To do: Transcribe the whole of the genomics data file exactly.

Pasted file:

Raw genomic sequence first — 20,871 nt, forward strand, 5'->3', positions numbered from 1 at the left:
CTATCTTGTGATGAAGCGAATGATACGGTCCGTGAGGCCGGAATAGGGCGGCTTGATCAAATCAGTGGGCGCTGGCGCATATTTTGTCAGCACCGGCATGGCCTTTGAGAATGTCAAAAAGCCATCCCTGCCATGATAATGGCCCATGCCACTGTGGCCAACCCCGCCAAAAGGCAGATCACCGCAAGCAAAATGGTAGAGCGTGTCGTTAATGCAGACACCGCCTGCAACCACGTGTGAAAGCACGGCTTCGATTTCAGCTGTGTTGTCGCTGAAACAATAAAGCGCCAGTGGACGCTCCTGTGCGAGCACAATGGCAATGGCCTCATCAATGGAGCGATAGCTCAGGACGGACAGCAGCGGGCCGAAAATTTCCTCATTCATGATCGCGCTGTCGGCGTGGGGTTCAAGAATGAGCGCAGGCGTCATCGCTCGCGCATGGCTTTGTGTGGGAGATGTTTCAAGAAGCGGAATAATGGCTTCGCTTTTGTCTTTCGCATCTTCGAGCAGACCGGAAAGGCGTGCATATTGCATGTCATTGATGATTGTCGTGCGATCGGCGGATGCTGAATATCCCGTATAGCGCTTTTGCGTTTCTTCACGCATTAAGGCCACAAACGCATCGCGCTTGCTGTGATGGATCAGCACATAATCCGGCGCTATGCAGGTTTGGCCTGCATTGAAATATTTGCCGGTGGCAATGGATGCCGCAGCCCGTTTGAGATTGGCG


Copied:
Raw genomic sequence first — 20,871 nt, forward strand, 5'->3', positions numbered from 1 at the left:
CTATCTTGTGATGAAGCGAATGATACGGTCCGTGAGGCCGGAATAGGGCGGCTTGATCAAATCAGTGGGCGCTGGCGCATATTTTGTCAGCACCGGCATGGCCTTTGAGAATGTCAAAAAGCCATCCCTGCCATGATAATGGCCCATGCCACTGTGGCCAACCCCGCCAAAAGGCAGATCACCGCAAGCAAAATGGTAGAGCGTGTCGTTAATGCAGACACCGCCTGCAACCACGTGTGAAAGCACGGCTTCGATTTCAGCTGTGTTGTCGCTGAAACAATAAAGCGCCAGTGGACGCTCCTGTGCGAGCACAATGGCAATGGCCTCATCAATGGAGCGATAGCTCAGGACGGACAGCAGCGGGCCGAAAATTTCCTCATTCATGATCGCGCTGTCGGCGTGGGGTTCAAGAATGAGCGCAGGCGTCATCGCTCGCGCATGGCTTTGTGTGGGAGATGTTTCAAGAAGCGGAATAATGGCTTCGCTTTTGTCTTTCGCATCTTCGAGCAGACCGGAAAGGCGTGCATATTGCATGTCATTGATGATTGTCGTGCGATCGGCGGATGCTGAATATCCCGTATAGCGCTTTTGCGTTTCTTCACGCATTAAGGCCACAAACGCATCGCGCTTGCTGTGATGGATCAGCACATAATCCGGCGCTATGCAGGTTTGGCCTGCATTGAAATATTTGCCGGTGGCAATGGATGCCGCAGCCCGTTTGAGATTGGCG